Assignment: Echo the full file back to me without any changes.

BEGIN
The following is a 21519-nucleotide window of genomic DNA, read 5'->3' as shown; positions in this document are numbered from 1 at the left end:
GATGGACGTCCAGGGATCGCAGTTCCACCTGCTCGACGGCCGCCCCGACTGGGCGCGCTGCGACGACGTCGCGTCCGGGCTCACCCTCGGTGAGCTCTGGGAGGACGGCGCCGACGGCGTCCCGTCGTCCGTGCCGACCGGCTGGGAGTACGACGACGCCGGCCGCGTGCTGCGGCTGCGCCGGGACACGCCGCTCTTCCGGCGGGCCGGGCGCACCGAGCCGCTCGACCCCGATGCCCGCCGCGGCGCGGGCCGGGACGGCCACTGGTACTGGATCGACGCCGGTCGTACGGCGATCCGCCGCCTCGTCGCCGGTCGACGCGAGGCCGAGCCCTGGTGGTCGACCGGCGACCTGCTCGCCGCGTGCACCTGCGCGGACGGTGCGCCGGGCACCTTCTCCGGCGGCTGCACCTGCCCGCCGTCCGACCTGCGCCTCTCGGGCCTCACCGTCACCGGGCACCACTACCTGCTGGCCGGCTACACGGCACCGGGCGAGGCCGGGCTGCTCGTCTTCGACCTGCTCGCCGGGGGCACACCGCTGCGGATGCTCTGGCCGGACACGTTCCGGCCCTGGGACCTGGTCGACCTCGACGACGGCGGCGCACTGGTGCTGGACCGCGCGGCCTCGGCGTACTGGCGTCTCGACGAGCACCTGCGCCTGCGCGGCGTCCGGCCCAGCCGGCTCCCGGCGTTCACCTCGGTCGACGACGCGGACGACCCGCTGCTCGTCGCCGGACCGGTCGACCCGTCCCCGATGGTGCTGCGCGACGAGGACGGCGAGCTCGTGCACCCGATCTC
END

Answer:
The following is a 21519-nucleotide window of genomic DNA, read 5'->3' as shown; positions in this document are numbered from 1 at the left end:
GATGGACGTCCAGGGATCGCAGTTCCACCTGCTCGACGGCCGCCCCGACTGGGCGCGCTGCGACGACGTCGCGTCCGGGCTCACCCTCGGTGAGCTCTGGGAGGACGGCGCCGACGGCGTCCCGTCGTCCGTGCCGACCGGCTGGGAGTACGACGACGCCGGCCGCGTGCTGCGGCTGCGCCGGGACACGCCGCTCTTCCGGCGGGCCGGGCGCACCGAGCCGCTCGACCCCGATGCCCGCCGCGGCGCGGGCCGGGACGGCCACTGGTACTGGATCGACGCCGGTCGTACGGCGATCCGCCGCCTCGTCGCCGGTCGACGCGAGGCCGAGCCCTGGTGGTCGACCGGCGACCTGCTCGCCGCGTGCACCTGCGCGGACGGTGCGCCGGGCACCTTCTCCGGCGGCTGCACCTGCCCGCCGTCCGACCTGCGCCTCTCGGGCCTCACCGTCACCGGGCACCACTACCTGCTGGCCGGCTACACGGCACCGGGCGAGGCCGGGCTGCTCGTCTTCGACCTGCTCGCCGGGGGCACACCGCTGCGGATGCTCTGGCCGGACACGTTCCGGCCCTGGGACCTGGTCGACCTCGACGACGGCGGCGCACTGGTGCTGGACCGCGCGGCCTCGGCGTACTGGCGTCTCGACGAGCACCTGCGCCTGCGCGGCGTCCGGCCCAGCCGGCTCCCGGCGTTCACCTCGGTCGACGACGCGGACGACCCGCTGCTCGTCGCCGGACCGGTCGACCCGTCCCCGATGGTGCTGCGCGACGAGGACGGCGAGCTCGTGCACCCGATCTC